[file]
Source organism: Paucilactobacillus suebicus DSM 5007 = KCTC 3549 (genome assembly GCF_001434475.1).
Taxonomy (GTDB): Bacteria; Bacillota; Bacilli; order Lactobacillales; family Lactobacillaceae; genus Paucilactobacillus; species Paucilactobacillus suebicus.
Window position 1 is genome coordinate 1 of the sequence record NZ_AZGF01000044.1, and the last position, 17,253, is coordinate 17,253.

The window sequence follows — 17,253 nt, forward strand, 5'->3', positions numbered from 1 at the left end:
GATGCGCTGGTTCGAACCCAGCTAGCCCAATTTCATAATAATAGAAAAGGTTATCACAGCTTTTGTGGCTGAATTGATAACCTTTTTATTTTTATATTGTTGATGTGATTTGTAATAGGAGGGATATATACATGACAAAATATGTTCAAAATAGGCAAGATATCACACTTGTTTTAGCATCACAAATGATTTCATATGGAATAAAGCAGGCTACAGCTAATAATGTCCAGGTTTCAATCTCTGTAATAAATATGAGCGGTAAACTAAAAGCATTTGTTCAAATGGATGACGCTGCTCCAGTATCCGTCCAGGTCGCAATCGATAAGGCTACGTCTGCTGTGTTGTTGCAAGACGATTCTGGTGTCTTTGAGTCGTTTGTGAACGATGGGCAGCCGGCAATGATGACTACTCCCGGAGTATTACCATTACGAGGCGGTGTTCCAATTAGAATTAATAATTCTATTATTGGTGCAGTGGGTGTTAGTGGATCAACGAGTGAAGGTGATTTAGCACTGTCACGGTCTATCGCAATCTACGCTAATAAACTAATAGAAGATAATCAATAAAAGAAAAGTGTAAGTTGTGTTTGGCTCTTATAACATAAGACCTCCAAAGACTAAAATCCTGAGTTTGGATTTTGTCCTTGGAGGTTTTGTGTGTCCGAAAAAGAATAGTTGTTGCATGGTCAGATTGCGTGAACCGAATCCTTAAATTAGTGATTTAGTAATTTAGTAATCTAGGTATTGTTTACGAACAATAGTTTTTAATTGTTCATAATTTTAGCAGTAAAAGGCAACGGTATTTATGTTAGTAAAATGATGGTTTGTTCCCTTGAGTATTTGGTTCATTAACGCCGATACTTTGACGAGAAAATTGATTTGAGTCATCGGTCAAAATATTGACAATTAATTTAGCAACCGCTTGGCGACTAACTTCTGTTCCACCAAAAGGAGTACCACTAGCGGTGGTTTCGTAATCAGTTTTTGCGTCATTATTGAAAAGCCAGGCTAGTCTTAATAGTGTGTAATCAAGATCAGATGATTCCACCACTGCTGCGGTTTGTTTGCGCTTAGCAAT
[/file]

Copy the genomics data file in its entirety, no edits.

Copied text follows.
Source organism: Paucilactobacillus suebicus DSM 5007 = KCTC 3549 (genome assembly GCF_001434475.1).
Taxonomy (GTDB): Bacteria; Bacillota; Bacilli; order Lactobacillales; family Lactobacillaceae; genus Paucilactobacillus; species Paucilactobacillus suebicus.
Window position 1 is genome coordinate 1 of the sequence record NZ_AZGF01000044.1, and the last position, 17,253, is coordinate 17,253.

The window sequence follows — 17,253 nt, forward strand, 5'->3', positions numbered from 1 at the left end:
GATGCGCTGGTTCGAACCCAGCTAGCCCAATTTCATAATAATAGAAAAGGTTATCACAGCTTTTGTGGCTGAATTGATAACCTTTTTATTTTTATATTGTTGATGTGATTTGTAATAGGAGGGATATATACATGACAAAATATGTTCAAAATAGGCAAGATATCACACTTGTTTTAGCATCACAAATGATTTCATATGGAATAAAGCAGGCTACAGCTAATAATGTCCAGGTTTCAATCTCTGTAATAAATATGAGCGGTAAACTAAAAGCATTTGTTCAAATGGATGACGCTGCTCCAGTATCCGTCCAGGTCGCAATCGATAAGGCTACGTCTGCTGTGTTGTTGCAAGACGATTCTGGTGTCTTTGAGTCGTTTGTGAACGATGGGCAGCCGGCAATGATGACTACTCCCGGAGTATTACCATTACGAGGCGGTGTTCCAATTAGAATTAATAATTCTATTATTGGTGCAGTGGGTGTTAGTGGATCAACGAGTGAAGGTGATTTAGCACTGTCACGGTCTATCGCAATCTACGCTAATAAACTAATAGAAGATAATCAATAAAAGAAAAGTGTAAGTTGTGTTTGGCTCTTATAACATAAGACCTCCAAAGACTAAAATCCTGAGTTTGGATTTTGTCCTTGGAGGTTTTGTGTGTCCGAAAAAGAATAGTTGTTGCATGGTCAGATTGCGTGAACCGAATCCTTAAATTAGTGATTTAGTAATTTAGTAATCTAGGTATTGTTTACGAACAATAGTTTTTAATTGTTCATAATTTTAGCAGTAAAAGGCAACGGTATTTATGTTAGTAAAATGATGGTTTGTTCCCTTGAGTATTTGGTTCATTAACGCCGATACTTTGACGAGAAAATTGATTTGAGTCATCGGTCAAAATATTGACAATTAATTTAGCAACCGCTTGGCGACTAACTTCTGTTCCACCAAAAGGAGTACCACTAGCGGTGGTTTCGTAATCAGTTTTTGCGTCATTATTGAAAAGCCAGGCTAGTCTTAATAGTGTGTAATCAAGATCAGATGATTCCACCACTGCTGCGGTTTGTTTGCGCTTAGCAAT